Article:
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The Treasurer's Report (1928)

 -  Comedy | Short  -  12 March 1928 (USA)
7.2
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Ratings: 7.2/10 from 47 users  
Reviews: 4 user

Assistant Treasurer Benchley reports on the annual expenditures of the club for its home for "boys between the ages of 14", and other projects.

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(uncredited)
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Title: The Treasurer's Report (1928)

The Treasurer's Report (1928) on IMDb 7.2/10

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Cast

Complete credited cast:
Robert Benchley ...
Treasurer
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Storyline

A club's formal dinner has been completed, and there is a pause in the entertainment so that the assistant treasurer can give the report of the club's finances for the year. He is noticeably ill at ease, and after making his initial points, he explains that he is filling in for the treasurer, who is too ill to give the report himself. The assistant treasurer then proceeds to go over the club's recent income and expenses. Written by Snow Leopard

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Genres:

Comedy | Short

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Release Date:

12 March 1928 (USA)  »

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Aspect Ratio:

1.20 : 1
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Did You Know?

Trivia

Benchley had been performing this routine since 1922. See more »

Quotes

Treasurer: I don't think it's generally known that most of our boys are between the age of fourteen.
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Crazy Credits

This is one of the earliest sound subjects, made only four months after THE JAZZ SINGER, by the then new Movietone sound process. (seen in the beginning credits below Thomas Chalmers' credit) See more »

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User Reviews

 
Historically, a milestone-- and, incidentally, a funny film
12 December 2001 | by (Westchester County, NY) – See all my reviews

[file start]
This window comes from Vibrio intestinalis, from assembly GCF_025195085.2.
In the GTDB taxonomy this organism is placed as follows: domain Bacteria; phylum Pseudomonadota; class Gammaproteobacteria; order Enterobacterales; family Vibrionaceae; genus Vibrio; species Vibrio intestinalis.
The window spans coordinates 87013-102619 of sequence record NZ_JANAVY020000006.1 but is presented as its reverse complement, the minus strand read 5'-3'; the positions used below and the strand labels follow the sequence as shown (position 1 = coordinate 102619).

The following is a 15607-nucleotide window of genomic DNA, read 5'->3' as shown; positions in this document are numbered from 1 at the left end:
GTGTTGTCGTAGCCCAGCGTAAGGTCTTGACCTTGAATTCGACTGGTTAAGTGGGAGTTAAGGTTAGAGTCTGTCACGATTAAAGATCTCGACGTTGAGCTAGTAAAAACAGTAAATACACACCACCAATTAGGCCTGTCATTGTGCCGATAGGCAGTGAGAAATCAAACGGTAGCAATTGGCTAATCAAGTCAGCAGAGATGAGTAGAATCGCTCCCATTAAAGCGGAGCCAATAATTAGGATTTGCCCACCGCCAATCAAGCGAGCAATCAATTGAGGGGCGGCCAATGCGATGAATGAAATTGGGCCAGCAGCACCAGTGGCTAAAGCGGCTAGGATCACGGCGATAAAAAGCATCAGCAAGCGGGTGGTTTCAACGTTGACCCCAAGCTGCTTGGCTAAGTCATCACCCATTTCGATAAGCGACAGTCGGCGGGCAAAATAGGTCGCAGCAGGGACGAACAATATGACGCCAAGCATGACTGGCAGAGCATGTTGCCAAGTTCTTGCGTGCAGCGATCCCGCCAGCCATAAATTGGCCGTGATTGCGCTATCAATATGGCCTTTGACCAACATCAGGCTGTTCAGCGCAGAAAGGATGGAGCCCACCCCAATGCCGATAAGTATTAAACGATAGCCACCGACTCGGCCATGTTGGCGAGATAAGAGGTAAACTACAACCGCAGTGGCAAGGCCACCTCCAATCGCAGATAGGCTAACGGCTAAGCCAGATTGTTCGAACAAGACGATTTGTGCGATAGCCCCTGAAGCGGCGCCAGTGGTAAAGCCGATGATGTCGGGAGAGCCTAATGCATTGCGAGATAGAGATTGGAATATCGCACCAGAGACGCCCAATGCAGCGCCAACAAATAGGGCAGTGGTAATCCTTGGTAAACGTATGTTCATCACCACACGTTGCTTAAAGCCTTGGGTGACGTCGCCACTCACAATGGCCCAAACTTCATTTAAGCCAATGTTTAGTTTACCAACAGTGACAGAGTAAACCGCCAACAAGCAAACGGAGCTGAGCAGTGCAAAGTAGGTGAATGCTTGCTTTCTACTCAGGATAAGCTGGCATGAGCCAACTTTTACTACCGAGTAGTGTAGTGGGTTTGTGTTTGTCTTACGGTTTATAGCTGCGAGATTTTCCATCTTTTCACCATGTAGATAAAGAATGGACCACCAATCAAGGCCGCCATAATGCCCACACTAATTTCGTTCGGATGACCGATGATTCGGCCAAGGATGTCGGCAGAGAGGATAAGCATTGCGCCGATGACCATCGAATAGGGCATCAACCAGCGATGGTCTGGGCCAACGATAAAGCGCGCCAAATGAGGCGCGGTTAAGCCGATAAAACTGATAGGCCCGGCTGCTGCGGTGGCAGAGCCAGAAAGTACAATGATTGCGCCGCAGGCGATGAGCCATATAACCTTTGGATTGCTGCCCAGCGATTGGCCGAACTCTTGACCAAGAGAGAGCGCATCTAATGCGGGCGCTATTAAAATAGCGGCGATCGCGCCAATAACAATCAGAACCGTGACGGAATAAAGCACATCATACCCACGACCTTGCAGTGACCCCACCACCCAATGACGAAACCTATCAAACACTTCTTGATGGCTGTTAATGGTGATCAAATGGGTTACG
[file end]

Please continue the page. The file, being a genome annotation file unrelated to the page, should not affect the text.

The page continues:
If you haven't seen The Treasurer's Report, a bare outline of its content would suggest that it must surely rank among the most boring movies ever made. The setting is a small business banquet where after-dinner entertainment is under way as the film begins. A lady in an ugly hat is singing badly, accompanied by a pianist, while weary businessmen listen indifferently. She finishes to a smattering of applause. Next, the organization's assistant treasurer is introduced, and we are told that he will now deliver the year's financial report. He is a terribly nervous young man, and a very poor public speaker. He blusters and stammers his way through the report, struggling to rattle off figures and keep his composure; his attempts at humor fall flat, and at a key moment his tie comes untied. Eventually, he finishes on a resoundingly anticlimactic note, and the movie is over.

Sounds awful, right? Actually it's quite funny, because the young man is humorist Robert Benchley, and he is performing a routine he'd been perfecting for years on the musical comedy stage and in vaudeville. Watch carefully, and you'll note just how adeptly he stumbles through his routine, how skillfully he impersonates ineptitude. Benchley was very good at what he did: making a routine such as this one look effortlessly real is what acting is all about. His awkward, forced smile, oddly suggestive of Chaplin, will be painfully familiar to anyone who hates and fears public speaking. For some viewers his performance may stir traumatic memories of classroom recitations, but rest assured, the comic moments help to salve any lingering psychic wounds.

In addition to its value as comedy this film holds a claim as a genuine milestone in movie history. Although The Jazz Singer, released in October 1927, is often and erroneously cited as the first talking film, movie-makers had been experimenting with talkies for years (e.g. Edison's Nursery Favorites, made way back in 1913 but not widely distributed). The Jazz Singer itself was primarily silent with a few musical numbers and one brief dialog sequence. The Treasurer's Report, released in March of 1928, was among the first all-talking commercial short subject intended for general audiences-- or at least, those audiences with access to theaters capable of showing it. The first all-talking feature film The Lights of New York arrived shortly afterward, but Robert Benchley was ahead of the curve, with an unusual short comedy that is still enjoyable today, that is, for those willing to make allowances for its primitive technology.


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